Evaluating Keki N. Daruwalla’s Poetry: the poet who sees a very different India

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Critical analysis Keki N Daruwalla poetry poems Indian themes read by critics

Evaluating poets is never an easy task! You must read these poets well and repeatedly to ensure nothing leaves your attention’s periphery. Novels, mostly, have singular interpretations. On the other hand, poetry can leave you stunned and awe-struck with the manifolds of secrets uncovering themselves one by one. Well, we cannot accept defeat as critics and leave poets untouched! We have to try and keep trying. In this article, therefore, I am trying to evaluate the poetry of Keki N. Daruwalla. This will be a brief article, let me tell you. So, here we go. Let’s begin with an introduction to the poet.

Keki N. Daruwalla is a prominent Indian poet and short story writer widely regarded for his significant contributions to contemporary Indian English literature. Born in Lahore in 1937, Daruwalla’s work is celebrated for its vivid imagery, rich cultural references, and profound engagement with socio-political issues. His professional background as a police officer and extensive travel experiences have profoundly influenced his literary output, imbuing his poetry with a unique perspective on human nature and society.

Important Publications:

Daruwalla’s body of work is extensive, with numerous poetry collections that have garnered critical acclaim. Some of his important publications include:

“Under Orion” (1970) is his debut collection, which established him as a formidable voice in Indian poetry.
“Apparition in April” (1971) Further cemented his reputation, featuring a blend of personal and universal themes.
“Crossing of Rivers” (1976): This collection won the Sahitya Akademi Award in 1984, one of India’s highest literary honours.
“The Keeper of the Dead” (1982): Explores themes of death, decay, and spiritual desolation.
“Landscapes” (1987): Known for its evocative depictions of nature and human landscapes.
“Night River” (2000): A collection that delves into the complexities of human relationships and existential musings.
“Collected Poems 1970-2005” (2006): An anthology that provides a comprehensive view of his poetic evolution.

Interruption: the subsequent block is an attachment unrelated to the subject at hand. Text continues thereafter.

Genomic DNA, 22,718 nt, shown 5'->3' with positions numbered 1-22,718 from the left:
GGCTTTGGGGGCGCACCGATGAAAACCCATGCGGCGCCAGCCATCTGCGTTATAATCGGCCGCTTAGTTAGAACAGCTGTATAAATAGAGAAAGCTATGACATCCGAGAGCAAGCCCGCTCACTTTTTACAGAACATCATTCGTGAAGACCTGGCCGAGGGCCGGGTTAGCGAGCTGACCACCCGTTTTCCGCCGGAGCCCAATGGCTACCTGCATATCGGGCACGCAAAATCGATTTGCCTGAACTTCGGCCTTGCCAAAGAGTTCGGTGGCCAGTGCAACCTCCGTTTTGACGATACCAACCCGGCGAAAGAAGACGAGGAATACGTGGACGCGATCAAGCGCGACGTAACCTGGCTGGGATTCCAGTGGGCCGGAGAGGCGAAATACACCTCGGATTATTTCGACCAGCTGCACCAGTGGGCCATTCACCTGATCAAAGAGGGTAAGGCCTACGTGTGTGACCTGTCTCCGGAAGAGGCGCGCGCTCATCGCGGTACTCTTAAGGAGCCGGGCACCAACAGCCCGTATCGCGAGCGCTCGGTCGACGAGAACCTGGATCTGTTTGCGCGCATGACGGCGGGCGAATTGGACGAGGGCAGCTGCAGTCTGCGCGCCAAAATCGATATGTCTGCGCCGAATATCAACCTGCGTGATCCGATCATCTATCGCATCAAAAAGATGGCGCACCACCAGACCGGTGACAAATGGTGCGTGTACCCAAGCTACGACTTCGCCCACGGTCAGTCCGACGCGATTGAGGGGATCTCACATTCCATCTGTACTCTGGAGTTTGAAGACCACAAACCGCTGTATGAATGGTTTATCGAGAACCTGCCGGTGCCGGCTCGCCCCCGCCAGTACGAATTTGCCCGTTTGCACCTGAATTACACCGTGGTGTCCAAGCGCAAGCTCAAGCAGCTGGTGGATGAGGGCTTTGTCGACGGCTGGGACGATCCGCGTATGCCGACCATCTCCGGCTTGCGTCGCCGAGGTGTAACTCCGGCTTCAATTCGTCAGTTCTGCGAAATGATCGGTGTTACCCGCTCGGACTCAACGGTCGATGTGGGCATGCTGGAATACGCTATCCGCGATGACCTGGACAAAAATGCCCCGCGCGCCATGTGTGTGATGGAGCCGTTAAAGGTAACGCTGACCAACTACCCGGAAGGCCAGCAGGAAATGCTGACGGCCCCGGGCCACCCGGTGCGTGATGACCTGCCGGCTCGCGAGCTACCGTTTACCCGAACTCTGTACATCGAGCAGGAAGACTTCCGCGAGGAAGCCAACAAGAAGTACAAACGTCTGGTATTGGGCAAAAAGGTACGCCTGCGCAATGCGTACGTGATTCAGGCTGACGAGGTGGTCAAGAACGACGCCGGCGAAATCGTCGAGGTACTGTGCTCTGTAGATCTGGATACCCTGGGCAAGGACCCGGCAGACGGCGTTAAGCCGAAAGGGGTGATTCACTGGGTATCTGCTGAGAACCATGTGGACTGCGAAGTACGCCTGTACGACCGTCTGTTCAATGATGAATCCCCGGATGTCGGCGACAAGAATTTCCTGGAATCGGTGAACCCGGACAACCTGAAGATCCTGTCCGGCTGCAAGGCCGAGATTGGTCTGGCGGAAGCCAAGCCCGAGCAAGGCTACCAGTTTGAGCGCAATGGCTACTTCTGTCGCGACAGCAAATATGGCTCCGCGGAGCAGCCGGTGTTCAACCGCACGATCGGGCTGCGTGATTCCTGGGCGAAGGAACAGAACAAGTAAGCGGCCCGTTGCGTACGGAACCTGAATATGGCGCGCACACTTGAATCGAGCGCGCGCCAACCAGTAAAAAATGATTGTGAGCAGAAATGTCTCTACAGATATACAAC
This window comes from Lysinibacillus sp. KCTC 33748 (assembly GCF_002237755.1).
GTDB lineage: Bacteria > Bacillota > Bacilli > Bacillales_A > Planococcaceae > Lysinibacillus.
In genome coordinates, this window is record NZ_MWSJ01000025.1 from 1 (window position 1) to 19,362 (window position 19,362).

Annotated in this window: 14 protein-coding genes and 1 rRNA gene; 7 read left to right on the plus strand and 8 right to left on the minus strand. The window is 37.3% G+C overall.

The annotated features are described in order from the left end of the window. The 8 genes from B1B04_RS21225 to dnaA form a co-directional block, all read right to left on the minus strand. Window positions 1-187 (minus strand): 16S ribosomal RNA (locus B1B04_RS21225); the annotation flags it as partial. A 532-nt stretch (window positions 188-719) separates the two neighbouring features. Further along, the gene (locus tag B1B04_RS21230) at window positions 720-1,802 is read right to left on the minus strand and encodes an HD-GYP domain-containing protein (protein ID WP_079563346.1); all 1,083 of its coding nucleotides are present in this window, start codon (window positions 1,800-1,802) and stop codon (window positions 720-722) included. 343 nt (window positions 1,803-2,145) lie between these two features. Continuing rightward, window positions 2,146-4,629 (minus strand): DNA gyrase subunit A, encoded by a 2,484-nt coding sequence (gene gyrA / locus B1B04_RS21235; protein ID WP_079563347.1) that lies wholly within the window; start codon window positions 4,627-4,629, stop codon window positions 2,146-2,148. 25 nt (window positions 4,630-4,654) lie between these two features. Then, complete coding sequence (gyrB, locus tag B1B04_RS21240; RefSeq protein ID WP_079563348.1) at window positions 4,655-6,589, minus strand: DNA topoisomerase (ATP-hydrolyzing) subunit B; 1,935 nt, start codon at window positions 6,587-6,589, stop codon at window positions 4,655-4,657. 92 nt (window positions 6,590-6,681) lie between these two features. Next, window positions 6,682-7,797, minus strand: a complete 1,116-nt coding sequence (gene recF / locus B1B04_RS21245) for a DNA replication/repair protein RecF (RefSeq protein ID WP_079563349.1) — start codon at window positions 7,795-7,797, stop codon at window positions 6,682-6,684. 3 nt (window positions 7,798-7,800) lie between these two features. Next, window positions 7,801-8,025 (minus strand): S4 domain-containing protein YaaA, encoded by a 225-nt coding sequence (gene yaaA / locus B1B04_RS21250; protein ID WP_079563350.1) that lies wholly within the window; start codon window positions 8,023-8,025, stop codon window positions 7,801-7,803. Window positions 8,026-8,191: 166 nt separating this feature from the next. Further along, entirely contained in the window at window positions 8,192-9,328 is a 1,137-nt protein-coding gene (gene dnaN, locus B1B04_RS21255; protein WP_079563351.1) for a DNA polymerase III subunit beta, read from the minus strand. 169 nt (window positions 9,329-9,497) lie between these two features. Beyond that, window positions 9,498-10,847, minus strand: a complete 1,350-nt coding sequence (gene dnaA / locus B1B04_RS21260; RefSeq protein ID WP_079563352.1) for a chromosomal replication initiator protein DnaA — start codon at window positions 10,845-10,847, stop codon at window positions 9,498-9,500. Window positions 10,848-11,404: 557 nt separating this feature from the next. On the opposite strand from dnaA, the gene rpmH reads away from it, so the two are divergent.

The Main Themes in the Poetry of Daruwalla:

Daruwalla’s poetry is characterised by themes, reflecting his deep engagement with the human condition and the natural world. Some of the predominant themes include:

Nature and Landscape: Daruwalla often draws on the natural environment to explore broader existential questions. His poems frequently depict rivers, forests, and mountains, highlighting their beauty and indifference to human suffering.
Death and Mortality: A recurrent theme in his work, Daruwalla confronts the inevitability of death and the transient nature of life, often with a stoic acceptance.
Social and Political Commentary: His poetry addresses violence, displacement, and communal tensions, reflecting his background in law enforcement and his acute awareness of social injustices.
Spiritual Desolation and Redemption: Many of his poems explore the human search for meaning and the struggle to find redemption amidst spiritual desolation.

Lyric, Narrative Style, and Rhythmic Patterns in Daruwalla’s Poetry:

Daruwalla’s poetry is notable for its fusion of lyrical and narrative elements. His lyrical poems are marked by vivid imagery and emotional intensity, often invoking a sense of wonder or melancholy. In contrast, his narrative poems are rich in storytelling, bringing to life various characters and scenarios with a keen eye for detail and a deep empathy for his subjects.

The rhythmic patterns in Daruwalla’s poetry are varied and intricate. He employs a range of meters and forms, from traditional structures to free verse, allowing him to adapt his style to the demands of his subject matter. This versatility in rhythm and form enhances his work’s emotional and thematic impact, making his poetry both engaging and thought-provoking.

Shortcomings in the Poetry of Daruwalla:

While Daruwalla’s poetry is widely praised, some critics have pointed out particular shortcomings. One criticism is that his work can sometimes be overly dense and allusive, potentially alienating readers who are not familiar with the cultural and historical references he employs. Additionally, his focus on dark and sombre themes might be perceived as limiting the emotional range of his poetry. Some readers might find his style too formal or detached, lacking the immediacy and rawness that characterises some of his contemporaries.


Keki N. Daruwalla is a significant figure in Indian English poetry, distinguished by his profound engagement with themes of nature, mortality, and social justice. His ability to blend lyrical beauty with narrative depth, combined with his mastery of varied rhythmic patterns, makes his poetry compelling and thought-provoking. Despite some criticisms regarding the accessibility and emotional range of his work, Daruwalla’s contributions to literature continue to resonate, offering valuable insights into the human condition and the world around us.


by Amit for ReadByCritics

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